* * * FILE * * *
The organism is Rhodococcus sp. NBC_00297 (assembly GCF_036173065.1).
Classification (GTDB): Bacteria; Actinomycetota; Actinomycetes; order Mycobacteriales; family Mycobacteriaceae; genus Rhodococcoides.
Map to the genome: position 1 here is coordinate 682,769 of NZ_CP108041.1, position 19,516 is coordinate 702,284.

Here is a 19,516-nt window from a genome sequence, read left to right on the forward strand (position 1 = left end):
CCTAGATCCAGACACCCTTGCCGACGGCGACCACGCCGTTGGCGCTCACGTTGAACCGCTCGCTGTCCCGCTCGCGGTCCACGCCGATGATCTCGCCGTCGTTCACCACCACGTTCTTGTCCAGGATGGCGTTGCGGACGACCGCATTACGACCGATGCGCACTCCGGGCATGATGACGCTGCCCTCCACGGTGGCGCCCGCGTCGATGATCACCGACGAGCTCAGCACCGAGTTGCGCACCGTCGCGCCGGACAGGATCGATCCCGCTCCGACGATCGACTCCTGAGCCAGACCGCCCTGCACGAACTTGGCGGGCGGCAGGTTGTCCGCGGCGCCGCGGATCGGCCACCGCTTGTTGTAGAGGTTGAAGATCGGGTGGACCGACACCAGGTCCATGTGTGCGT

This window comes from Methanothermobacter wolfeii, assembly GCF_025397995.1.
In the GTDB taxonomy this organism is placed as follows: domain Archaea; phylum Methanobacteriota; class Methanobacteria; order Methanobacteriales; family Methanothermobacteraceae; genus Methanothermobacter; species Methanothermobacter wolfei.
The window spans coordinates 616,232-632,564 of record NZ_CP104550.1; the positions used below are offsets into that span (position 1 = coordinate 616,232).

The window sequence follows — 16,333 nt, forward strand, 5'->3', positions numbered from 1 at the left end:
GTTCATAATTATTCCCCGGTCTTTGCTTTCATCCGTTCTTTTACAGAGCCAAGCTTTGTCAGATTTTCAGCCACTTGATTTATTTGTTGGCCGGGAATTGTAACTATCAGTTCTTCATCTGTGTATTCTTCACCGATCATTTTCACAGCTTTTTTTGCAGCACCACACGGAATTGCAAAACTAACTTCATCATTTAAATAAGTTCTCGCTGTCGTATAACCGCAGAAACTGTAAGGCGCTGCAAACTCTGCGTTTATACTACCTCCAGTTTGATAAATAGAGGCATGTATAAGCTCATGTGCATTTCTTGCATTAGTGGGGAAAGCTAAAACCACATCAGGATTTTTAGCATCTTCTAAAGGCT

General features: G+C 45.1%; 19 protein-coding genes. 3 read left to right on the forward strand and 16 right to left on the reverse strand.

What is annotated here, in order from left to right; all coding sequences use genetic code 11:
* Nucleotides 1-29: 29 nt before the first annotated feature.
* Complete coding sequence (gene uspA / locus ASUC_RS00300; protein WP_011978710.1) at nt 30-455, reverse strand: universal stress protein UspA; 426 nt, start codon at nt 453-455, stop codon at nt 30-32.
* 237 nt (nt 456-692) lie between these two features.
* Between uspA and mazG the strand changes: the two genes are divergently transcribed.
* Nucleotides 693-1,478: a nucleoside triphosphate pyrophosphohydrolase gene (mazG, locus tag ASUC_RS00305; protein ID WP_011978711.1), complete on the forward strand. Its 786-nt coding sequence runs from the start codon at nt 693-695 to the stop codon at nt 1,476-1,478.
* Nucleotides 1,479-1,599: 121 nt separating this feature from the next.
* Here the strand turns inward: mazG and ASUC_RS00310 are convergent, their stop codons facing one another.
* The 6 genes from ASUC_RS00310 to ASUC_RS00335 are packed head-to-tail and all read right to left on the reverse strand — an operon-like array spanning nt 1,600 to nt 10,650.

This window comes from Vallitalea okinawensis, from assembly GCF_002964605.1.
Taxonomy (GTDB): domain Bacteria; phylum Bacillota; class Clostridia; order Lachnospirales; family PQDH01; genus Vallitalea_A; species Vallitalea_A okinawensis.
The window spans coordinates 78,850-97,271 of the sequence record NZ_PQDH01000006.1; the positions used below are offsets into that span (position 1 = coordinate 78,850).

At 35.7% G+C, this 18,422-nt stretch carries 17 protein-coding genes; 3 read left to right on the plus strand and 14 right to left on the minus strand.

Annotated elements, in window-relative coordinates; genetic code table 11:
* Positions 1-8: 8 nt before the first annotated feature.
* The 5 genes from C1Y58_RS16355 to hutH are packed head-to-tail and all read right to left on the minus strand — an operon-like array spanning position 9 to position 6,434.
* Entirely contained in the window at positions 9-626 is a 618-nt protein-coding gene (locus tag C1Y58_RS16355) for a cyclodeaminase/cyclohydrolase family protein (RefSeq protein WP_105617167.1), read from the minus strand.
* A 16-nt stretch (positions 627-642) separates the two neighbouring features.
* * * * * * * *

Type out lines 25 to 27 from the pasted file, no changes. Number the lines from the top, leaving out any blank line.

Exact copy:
Annotated elements, in window-relative coordinates; genetic code table 11:
* Positions 1-8: 8 nt before the first annotated feature.
* The 5 genes from C1Y58_RS16355 to hutH are packed head-to-tail and all read right to left on the minus strand — an operon-like array spanning position 9 to position 6,434.